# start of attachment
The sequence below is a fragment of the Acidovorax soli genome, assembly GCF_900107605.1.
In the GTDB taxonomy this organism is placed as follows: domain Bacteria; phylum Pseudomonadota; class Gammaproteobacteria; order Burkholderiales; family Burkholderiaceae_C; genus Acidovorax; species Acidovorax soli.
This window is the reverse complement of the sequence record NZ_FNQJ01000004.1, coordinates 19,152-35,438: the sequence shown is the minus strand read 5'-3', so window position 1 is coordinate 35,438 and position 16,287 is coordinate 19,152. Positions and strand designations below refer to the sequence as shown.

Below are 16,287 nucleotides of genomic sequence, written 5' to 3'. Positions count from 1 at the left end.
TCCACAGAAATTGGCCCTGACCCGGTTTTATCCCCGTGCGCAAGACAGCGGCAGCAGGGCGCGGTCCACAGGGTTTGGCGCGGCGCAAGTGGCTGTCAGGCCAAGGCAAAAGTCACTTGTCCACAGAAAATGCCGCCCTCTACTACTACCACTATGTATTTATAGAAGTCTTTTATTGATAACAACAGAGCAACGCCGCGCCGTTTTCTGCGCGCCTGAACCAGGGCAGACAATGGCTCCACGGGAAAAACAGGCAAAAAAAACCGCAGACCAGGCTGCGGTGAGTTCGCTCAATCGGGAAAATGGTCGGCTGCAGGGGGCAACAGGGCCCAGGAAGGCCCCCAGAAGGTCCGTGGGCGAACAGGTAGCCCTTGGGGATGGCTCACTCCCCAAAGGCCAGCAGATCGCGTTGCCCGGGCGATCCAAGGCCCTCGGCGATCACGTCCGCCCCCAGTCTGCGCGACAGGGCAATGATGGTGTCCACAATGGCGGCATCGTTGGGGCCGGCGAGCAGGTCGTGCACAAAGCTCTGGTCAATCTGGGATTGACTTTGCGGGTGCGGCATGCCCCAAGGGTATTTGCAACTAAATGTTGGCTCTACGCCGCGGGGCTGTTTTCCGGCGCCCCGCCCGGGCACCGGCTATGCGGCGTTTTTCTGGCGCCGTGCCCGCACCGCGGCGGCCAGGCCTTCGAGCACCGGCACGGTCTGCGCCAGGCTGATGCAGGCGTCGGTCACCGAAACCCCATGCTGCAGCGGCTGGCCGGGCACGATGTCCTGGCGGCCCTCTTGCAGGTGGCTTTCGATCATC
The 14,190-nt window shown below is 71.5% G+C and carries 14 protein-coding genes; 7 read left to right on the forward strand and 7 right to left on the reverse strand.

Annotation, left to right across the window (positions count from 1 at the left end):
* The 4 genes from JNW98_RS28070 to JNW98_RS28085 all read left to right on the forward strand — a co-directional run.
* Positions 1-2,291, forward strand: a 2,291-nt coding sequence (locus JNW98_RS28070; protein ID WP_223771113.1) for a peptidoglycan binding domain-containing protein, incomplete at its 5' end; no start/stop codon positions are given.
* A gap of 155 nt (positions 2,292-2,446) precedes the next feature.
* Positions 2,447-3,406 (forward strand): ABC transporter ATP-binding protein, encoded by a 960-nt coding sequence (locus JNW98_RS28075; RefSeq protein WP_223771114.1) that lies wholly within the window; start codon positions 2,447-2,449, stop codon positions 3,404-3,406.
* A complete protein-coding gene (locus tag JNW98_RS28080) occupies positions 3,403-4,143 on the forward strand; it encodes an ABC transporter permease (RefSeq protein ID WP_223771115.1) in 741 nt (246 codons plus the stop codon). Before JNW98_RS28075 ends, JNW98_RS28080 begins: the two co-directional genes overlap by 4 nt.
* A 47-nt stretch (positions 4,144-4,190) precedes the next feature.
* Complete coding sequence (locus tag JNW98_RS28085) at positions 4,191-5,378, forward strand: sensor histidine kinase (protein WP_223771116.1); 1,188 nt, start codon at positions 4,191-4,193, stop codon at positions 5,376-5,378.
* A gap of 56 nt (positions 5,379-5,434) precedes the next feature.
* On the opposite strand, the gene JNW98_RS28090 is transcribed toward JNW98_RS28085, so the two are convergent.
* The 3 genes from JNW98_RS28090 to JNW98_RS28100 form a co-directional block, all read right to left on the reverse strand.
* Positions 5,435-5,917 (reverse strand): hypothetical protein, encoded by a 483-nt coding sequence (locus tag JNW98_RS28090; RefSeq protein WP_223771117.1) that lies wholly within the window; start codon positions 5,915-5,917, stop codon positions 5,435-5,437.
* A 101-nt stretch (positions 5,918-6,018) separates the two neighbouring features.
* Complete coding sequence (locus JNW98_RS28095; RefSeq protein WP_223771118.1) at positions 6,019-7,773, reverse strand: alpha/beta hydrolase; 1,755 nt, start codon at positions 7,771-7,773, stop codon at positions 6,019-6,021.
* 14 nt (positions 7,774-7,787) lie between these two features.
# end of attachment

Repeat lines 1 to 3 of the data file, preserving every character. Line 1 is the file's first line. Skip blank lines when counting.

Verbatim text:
The sequence below is a fragment of the Acidovorax soli genome, assembly GCF_900107605.1.
In the GTDB taxonomy this organism is placed as follows: domain Bacteria; phylum Pseudomonadota; class Gammaproteobacteria; order Burkholderiales; family Burkholderiaceae_C; genus Acidovorax; species Acidovorax soli.
This window is the reverse complement of the sequence record NZ_FNQJ01000004.1, coordinates 19,152-35,438: the sequence shown is the minus strand read 5'-3', so window position 1 is coordinate 35,438 and position 16,287 is coordinate 19,152. Positions and strand designations below refer to the sequence as shown.